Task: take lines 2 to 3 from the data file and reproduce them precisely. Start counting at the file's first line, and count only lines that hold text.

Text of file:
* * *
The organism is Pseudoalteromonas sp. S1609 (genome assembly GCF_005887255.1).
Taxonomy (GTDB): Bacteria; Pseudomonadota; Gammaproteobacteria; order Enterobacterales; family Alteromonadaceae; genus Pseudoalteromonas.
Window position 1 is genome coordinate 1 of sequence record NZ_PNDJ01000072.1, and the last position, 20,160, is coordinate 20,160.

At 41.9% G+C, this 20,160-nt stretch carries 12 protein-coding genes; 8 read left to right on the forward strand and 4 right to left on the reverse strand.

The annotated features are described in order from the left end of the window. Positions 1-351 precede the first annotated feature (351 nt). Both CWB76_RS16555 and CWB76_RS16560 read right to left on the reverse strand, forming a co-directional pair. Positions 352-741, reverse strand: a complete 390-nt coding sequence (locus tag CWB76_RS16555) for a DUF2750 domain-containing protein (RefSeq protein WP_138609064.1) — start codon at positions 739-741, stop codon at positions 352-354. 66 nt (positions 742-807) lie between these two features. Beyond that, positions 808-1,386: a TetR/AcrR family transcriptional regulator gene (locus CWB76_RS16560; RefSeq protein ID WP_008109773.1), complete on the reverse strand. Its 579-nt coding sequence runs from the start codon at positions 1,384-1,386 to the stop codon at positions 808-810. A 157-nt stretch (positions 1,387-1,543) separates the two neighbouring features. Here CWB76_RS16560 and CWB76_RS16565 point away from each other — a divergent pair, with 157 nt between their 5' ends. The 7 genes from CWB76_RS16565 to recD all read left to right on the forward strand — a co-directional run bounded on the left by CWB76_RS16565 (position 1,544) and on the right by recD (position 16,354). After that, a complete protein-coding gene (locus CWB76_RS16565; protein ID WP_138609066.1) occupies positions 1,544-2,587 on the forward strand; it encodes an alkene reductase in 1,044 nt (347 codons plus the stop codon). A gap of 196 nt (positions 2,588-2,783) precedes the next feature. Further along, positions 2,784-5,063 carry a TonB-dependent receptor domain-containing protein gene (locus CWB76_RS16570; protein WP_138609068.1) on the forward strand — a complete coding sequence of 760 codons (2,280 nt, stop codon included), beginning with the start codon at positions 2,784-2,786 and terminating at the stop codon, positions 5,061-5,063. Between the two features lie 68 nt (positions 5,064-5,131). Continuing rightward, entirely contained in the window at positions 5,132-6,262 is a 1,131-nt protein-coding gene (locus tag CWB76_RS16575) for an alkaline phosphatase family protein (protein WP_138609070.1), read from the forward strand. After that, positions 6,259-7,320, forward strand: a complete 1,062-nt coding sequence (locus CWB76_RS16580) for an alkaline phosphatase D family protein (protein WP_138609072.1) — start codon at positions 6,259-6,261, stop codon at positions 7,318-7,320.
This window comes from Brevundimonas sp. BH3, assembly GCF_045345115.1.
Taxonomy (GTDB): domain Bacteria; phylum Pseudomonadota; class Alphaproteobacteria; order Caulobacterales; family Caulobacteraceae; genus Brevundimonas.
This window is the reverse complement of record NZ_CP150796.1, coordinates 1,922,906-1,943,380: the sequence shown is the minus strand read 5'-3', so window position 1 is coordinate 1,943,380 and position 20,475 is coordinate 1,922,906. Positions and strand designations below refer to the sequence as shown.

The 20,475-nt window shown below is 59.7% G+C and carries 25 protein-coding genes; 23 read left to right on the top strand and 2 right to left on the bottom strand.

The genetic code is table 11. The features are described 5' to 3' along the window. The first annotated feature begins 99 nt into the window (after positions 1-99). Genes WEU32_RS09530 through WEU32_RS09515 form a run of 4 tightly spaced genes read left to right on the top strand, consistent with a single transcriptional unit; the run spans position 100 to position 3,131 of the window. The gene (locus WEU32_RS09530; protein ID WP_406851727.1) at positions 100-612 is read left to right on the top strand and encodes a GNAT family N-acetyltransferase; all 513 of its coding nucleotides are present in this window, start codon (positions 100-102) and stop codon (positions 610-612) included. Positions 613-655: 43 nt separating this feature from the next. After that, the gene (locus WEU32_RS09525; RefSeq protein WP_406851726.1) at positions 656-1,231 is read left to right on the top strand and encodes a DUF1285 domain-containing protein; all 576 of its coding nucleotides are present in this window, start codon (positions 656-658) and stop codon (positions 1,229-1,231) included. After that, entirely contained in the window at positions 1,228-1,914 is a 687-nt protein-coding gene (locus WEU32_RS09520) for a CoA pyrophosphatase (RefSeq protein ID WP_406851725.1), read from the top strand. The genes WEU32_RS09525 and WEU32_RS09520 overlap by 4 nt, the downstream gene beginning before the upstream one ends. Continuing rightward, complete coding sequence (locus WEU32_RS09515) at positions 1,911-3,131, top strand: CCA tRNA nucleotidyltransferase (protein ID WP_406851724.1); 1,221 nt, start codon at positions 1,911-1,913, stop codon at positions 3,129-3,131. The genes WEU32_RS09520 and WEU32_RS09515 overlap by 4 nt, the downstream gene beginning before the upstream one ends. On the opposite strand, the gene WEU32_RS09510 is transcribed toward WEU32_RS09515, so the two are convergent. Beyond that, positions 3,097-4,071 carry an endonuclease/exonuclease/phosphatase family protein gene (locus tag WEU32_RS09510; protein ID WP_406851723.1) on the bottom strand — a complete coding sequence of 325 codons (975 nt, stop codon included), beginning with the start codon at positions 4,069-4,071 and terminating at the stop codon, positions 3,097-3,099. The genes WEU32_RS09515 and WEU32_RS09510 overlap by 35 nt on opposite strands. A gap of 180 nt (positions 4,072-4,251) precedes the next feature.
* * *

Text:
Taxonomy (GTDB): Bacteria; Pseudomonadota; Gammaproteobacteria; order Enterobacterales; family Alteromonadaceae; genus Pseudoalteromonas.
Window position 1 is genome coordinate 1 of sequence record NZ_PNDJ01000072.1, and the last position, 20,160, is coordinate 20,160.